- Make time for hobbies! You can even do them with your baby.
Going Back to Work
You should do your best to prepare yourself for what it will be like to leave your baby as you transition back to the workplace after maternity leave. Here are some things you can do to ease the transition:
Set Up Child Care
Do you want to send your childhood to a daycare? Will a family member step in to watch the baby during the day? Figure out a plan for who will care for the baby when you go back to work well before you return. You can then spend time getting your baby used to their new caregiver.
Pump Breast Milk
If you are breastfeeding, you should spend some time during pregnancy creating a stockpile of pumped breast milk, freezing it for storage. This way, you can ensure your baby still has access to breastmilk for feedings even if you’re not around.
Build a Support System
It’s natural to experience a lot of feelings as you go through this transition back to work. Don’t bottle up how you feel! Reach out to family and friends if you are in need of support, to discuss your feelings.
Your Post-Pregnancy Sex Life
While this might not be high on your priority list immediately after birth, many women will, eventually, want to return to their sex life. Here’s what you need to consider as you return to the intimate parts of your relationships:
How Soon Can You Have Sex?
Most medical professionals recommend waiting 4-6 weeks to have sexual intercourse. It is super common during the first 6 weeks post-pregnancy to experience cramping, bleeding, and clotting. Women might also experience fatigue, a lowered libido, postpartum discharge, and may also need to heal from vaginal tears. It’s recommended you be fully recovered before engaging in intercourse.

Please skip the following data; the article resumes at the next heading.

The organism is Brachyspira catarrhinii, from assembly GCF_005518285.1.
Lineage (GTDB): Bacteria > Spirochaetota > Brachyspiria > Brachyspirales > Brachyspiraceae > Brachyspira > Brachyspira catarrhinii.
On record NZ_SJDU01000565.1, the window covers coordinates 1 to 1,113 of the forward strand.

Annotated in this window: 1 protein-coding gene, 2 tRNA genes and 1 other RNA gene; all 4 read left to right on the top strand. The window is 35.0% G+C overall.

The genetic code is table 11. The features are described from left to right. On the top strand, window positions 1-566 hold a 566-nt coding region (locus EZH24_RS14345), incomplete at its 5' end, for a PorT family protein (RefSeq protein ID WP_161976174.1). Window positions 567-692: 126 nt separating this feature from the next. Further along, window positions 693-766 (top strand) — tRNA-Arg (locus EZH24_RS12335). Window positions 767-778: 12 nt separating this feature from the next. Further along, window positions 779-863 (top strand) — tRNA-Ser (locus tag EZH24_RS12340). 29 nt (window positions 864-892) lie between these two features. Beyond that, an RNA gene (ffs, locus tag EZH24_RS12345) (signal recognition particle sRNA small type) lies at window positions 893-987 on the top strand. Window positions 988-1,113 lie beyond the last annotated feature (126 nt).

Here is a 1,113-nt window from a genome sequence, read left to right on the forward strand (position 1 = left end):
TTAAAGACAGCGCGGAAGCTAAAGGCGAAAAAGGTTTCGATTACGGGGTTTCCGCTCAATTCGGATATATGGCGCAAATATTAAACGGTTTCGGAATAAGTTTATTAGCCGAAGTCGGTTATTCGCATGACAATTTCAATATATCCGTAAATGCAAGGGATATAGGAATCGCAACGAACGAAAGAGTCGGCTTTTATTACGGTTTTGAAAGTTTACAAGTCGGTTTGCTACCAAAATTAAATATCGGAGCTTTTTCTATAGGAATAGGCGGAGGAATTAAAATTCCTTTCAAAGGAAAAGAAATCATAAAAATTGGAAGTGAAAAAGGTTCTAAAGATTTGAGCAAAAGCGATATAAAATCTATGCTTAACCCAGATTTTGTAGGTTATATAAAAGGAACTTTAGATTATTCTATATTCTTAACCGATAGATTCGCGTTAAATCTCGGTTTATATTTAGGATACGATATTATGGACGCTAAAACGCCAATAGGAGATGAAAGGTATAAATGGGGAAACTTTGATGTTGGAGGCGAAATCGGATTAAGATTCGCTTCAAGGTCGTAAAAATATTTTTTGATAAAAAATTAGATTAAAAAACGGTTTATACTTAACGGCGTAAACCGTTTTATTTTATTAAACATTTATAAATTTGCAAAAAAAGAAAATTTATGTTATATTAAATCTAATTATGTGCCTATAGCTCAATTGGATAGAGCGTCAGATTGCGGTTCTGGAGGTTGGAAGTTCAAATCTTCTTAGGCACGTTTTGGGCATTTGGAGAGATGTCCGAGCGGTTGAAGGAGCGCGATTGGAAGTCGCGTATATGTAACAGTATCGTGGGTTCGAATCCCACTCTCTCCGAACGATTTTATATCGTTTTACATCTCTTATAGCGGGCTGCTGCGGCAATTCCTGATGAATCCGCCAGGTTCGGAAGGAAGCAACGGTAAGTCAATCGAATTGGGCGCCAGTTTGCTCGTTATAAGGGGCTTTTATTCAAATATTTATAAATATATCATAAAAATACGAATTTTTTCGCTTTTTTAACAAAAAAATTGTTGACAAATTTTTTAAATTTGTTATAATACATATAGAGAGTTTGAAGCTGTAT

Easing Discomfort During Sex
Hormonal changes can make your vagina experience increased tenderness and dryness after pregnancy. To encourage comfort during sex, you can try:
- Using lubrication during sex
- Engage in non-penetrative sex (oral sex, massage, masturbation)
- Take pain relievers before sex
- Take a warm bath before sex
Getting back to feeling like yourself again is the sole focus of your post-natal journey. By following the tips we’ve outlined, we hope you can get back to feeling like yourself and enjoying life with your new baby. For additional support, book a post-natal assessment with one of our pelvic Physiotherapists and we’ll support you throughout your journey.